My latest article on NPS sparkled some interesting conversations on this metric that I believe are worth sharing:
From a strictly mathematical point of view, we should use the percentage sign because when we subtract two percentage numbers, the result must be represented as a percentage or as a fraction number. For example, if we have 50% promoters and 30% detractors, the NPS calculation will be 50% – 30% = 0.5 – 0.3 = 0.2. That is, the NPS is 0.2 or 20%. From a mathematical point of view, saying that the NPS is 20 is not correct, because 0.5 – 0.3 is not equal to 20, is equal to 0.2, or 20%.
However, a bit of caution is required. If your NPS is 20%, that doesn’t necessarily mean that 20% of the interviewed customers are promoters. It means that at least 20% are promoters. It can be:
The same goes for a negative NPS. A -16% NPS means that at least 16% of the interviewed customers are detractors. It can be:
In the article The One Number You Need to Grow by Fred Reichheld where the concept of net promoters and its correlation to business growth was first presented in December 2003, all charts show net promoters as percentages, not integers.
Most recently many NPS reports from Bain & Company, Satmetrix Systems, and even from Fred Reichheld, who conjointly own the NPS trademark, present the metric as integers and not as percentages.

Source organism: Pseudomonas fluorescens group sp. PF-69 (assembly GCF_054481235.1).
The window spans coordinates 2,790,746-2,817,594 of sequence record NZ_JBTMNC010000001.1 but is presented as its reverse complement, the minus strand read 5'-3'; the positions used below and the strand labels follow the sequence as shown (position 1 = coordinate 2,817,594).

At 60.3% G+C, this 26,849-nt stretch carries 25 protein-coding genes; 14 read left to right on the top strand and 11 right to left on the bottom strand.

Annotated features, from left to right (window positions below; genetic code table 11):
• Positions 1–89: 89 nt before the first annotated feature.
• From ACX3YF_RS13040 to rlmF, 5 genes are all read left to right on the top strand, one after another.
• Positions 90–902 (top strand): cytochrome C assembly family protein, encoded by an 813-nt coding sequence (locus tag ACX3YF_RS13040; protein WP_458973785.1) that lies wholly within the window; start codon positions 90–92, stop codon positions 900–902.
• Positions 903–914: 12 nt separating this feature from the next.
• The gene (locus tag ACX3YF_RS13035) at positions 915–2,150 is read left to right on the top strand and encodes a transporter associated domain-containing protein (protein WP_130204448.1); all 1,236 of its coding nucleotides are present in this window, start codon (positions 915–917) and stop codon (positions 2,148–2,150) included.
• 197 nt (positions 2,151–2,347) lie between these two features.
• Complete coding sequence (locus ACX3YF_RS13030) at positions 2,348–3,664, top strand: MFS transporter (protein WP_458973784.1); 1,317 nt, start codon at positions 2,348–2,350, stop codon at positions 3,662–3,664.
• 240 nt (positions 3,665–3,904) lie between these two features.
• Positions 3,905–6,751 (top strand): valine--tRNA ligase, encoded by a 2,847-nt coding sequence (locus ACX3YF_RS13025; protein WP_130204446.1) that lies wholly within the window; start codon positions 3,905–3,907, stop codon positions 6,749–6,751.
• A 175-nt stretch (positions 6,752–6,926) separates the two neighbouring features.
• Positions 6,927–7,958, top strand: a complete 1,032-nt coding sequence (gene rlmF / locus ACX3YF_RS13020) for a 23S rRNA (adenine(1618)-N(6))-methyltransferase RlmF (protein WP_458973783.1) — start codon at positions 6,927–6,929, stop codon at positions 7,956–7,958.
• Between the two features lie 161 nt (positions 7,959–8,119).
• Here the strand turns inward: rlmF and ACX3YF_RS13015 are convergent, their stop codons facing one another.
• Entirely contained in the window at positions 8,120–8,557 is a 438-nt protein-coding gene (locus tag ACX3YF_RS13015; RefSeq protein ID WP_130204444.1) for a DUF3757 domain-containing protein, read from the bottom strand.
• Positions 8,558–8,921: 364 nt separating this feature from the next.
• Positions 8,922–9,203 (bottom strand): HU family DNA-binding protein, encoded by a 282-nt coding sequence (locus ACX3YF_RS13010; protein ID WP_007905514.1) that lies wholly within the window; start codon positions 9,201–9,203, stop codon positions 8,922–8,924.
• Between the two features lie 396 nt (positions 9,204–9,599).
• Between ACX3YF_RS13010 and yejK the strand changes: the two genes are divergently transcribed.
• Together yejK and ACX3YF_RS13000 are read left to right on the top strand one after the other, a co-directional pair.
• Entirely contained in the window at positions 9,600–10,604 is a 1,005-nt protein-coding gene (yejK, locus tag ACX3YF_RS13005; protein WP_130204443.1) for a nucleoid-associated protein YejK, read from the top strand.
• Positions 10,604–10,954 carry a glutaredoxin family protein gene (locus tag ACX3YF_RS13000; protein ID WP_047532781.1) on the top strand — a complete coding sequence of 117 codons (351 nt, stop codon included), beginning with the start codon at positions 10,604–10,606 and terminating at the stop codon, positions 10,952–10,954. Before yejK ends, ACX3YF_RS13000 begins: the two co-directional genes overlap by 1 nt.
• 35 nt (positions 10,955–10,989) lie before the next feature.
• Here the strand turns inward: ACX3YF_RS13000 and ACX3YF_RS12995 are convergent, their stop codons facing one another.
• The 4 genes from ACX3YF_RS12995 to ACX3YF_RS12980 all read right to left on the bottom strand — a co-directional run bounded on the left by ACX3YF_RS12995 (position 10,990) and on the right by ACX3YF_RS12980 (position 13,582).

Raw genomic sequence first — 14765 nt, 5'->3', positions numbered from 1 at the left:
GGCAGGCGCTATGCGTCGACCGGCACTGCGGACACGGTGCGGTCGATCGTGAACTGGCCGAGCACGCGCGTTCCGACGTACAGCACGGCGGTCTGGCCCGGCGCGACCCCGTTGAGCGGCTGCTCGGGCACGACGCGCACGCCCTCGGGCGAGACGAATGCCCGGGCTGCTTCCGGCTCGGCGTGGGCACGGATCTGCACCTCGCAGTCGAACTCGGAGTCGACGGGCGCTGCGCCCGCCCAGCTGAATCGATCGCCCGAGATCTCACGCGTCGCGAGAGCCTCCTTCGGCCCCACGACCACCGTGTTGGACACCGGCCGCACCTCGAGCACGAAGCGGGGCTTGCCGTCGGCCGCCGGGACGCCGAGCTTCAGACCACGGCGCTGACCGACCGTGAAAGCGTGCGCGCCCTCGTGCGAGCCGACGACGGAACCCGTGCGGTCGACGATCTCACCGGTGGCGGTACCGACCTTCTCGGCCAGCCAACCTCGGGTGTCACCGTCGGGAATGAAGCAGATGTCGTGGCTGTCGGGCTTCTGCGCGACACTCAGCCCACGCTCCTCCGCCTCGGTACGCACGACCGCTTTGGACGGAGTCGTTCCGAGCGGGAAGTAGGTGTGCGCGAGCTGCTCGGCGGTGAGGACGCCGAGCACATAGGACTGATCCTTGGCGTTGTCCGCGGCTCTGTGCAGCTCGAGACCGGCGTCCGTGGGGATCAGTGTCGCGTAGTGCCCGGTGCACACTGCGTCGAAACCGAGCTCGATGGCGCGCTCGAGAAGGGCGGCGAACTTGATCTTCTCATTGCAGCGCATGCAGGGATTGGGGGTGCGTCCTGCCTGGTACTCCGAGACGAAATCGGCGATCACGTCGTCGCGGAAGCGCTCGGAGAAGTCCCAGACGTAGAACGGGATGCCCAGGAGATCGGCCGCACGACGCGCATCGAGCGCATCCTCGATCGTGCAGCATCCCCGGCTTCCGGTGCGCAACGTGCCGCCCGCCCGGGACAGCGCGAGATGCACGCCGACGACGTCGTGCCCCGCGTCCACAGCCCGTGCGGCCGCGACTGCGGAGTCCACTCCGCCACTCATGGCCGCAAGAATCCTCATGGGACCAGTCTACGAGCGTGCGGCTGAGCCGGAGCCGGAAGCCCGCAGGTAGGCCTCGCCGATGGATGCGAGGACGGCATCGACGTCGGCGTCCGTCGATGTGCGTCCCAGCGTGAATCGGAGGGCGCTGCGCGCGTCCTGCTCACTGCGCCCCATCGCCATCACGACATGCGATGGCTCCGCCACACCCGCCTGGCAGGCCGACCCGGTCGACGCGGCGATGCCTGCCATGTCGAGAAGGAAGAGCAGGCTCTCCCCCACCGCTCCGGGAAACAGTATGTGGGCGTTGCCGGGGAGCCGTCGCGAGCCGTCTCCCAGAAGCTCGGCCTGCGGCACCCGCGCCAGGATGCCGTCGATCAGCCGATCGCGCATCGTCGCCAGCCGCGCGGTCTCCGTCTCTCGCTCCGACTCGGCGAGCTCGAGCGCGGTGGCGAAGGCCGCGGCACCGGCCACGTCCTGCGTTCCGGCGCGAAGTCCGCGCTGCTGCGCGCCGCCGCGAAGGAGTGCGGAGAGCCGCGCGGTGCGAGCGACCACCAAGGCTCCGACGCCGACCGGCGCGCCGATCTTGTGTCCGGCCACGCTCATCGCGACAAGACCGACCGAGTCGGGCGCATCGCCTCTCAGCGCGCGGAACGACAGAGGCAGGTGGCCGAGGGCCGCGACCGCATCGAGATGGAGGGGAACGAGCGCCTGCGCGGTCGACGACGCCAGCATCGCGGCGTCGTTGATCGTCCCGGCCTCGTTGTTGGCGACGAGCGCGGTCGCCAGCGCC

So I believe we can safely say that it doesn’t matter if we use or don’t use a % sign when presenting the NPS number. However, regardless of whether or not we use the % symbol, what really matters the most is understanding why promoters, detractors, and neutrals gave us this rating.
During my coaching sessions, one metric my coachees normally bring to discuss is NPS. How to measure? How to manage it? It is common to see targets and KRs set for NPS, like “we will have an NPS of 20 (or 20%) by the end of the quarter”. I advise against using NPS as a target because:
That doesn’t mean we should not measure NPS. We should because the act of measuring and discussing it provides many useful insights to help us improve our product.
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